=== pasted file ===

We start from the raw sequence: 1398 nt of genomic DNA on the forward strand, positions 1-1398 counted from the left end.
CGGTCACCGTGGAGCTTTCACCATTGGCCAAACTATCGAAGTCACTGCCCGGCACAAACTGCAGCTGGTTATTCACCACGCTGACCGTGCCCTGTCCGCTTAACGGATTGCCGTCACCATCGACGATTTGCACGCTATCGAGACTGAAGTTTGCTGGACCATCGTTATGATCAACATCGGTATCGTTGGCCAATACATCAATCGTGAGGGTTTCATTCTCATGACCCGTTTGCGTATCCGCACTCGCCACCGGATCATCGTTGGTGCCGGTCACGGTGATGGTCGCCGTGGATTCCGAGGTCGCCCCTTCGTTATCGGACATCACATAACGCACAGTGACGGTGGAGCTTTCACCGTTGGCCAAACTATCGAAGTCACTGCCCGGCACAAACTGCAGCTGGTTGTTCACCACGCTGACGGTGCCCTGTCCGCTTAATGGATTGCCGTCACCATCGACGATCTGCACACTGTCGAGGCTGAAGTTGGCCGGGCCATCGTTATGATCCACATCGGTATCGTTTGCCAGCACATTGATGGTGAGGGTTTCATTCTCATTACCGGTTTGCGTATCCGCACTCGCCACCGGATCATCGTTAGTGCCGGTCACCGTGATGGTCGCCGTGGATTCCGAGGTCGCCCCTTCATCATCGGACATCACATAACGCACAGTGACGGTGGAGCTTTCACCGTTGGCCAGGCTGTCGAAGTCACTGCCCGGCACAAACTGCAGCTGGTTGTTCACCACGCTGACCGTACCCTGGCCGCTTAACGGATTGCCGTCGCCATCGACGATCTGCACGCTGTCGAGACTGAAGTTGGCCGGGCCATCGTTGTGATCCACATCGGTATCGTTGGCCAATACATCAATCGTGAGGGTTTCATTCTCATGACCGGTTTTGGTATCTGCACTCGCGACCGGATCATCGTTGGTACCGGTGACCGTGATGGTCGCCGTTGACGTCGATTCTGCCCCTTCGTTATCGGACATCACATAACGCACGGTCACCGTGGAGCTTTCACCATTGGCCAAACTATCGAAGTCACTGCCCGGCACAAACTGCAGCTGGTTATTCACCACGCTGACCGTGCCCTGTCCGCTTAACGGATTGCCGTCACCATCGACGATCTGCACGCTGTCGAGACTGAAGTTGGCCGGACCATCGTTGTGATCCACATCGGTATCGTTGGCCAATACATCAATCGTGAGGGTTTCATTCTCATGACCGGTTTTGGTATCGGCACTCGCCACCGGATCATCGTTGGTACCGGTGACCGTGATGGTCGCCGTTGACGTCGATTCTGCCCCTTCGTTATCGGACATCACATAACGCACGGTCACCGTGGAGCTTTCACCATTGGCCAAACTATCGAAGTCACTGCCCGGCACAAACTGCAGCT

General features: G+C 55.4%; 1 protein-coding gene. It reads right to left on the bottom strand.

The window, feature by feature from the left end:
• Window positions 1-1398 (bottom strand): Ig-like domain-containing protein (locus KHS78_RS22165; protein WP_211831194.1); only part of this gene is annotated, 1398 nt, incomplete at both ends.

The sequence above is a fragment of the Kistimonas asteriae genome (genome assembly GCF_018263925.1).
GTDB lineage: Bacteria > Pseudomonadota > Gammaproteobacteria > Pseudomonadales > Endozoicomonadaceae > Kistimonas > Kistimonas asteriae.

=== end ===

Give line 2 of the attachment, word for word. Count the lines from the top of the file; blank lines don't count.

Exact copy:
CGGTCACCGTGGAGCTTTCACCATTGGCCAAACTATCGAAGTCACTGCCCGGCACAAACTGCAGCTGGTTATTCACCACGCTGACCGTGCCCTGTCCGCTTAACGGATTGCCGTCACCATCGACGATTTGCACGCTATCGAGACTGAAGTTTGCTGGACCATCGTTATGATCAACATCGGTATCGTTGGCCAATACATCAATCGTGAGGGTTTCATTCTCATGACCCGTTTGCGTATCCGCACTCGCCACCGGATCATCGTTGGTGCCGGTCACGGTGATGGTCGCCGTGGATTCCGAGGTCGCCCCTTCGTTATCGGACATCACATAACGCACAGTGACGGTGGAGCTTTCACCGTTGGCCAAACTATCGAAGTCACTGCCCGGCACAAACTGCAGCTGGTTGTTCACCACGCTGACGGTGCCCTGTCCGCTTAATGGATTGCCGTCACCATCGACGATCTGCACACTGTCGAGGCTGAAGTTGGCCGGGCCATCGTTATGATCCACATCGGTATCGTTTGCCAGCACATTGATGGTGAGGGTTTCATTCTCATTACCGGTTTGCGTATCCGCACTCGCCACCGGATCATCGTTAGTGCCGGTCACCGTGATGGTCGCCGTGGATTCCGAGGTCGCCCCTTCATCATCGGACATCACATAACGCACAGTGACGGTGGAGCTTTCACCGTTGGCCAGGCTGTCGAAGTCACTGCCCGGCACAAACTGCAGCTGGTTGTTCACCACGCTGACCGTACCCTGGCCGCTTAACGGATTGCCGTCGCCATCGACGATCTGCACGCTGTCGAGACTGAAGTTGGCCGGGCCATCGTTGTGATCCACATCGGTATCGTTGGCCAATACATCAATCGTGAGGGTTTCATTCTCATGACCGGTTTTGGTATCTGCACTCGCGACCGGATCATCGTTGGTACCGGTGACCGTGATGGTCGCCGTTGACGTCGATTCTGCCCCTTCGTTATCGGACATCACATAACGCACGGTCACCGTGGAGCTTTCACCATTGGCCAAACTATCGAAGTCACTGCCCGGCACAAACTGCAGCTGGTTATTCACCACGCTGACCGTGCCCTGTCCGCTTAACGGATTGCCGTCACCATCGACGATCTGCACGCTGTCGAGACTGAAGTTGGCCGGACCATCGTTGTGATCCACATCGGTATCGTTGGCCAATACATCAATCGTGAGGGTTTCATTCTCATGACCGGTTTTGGTATCGGCACTCGCCACCGGATCATCGTTGGTACCGGTGACCGTGATGGTCGCCGTTGACGTCGATTCTGCCCCTTCGTTATCGGACATCACATAACGCACGGTCACCGTGGAGCTTTCACCATTGGCCAAACTATCGAAGTCACTGCCCGGCACAAACTGCAGCT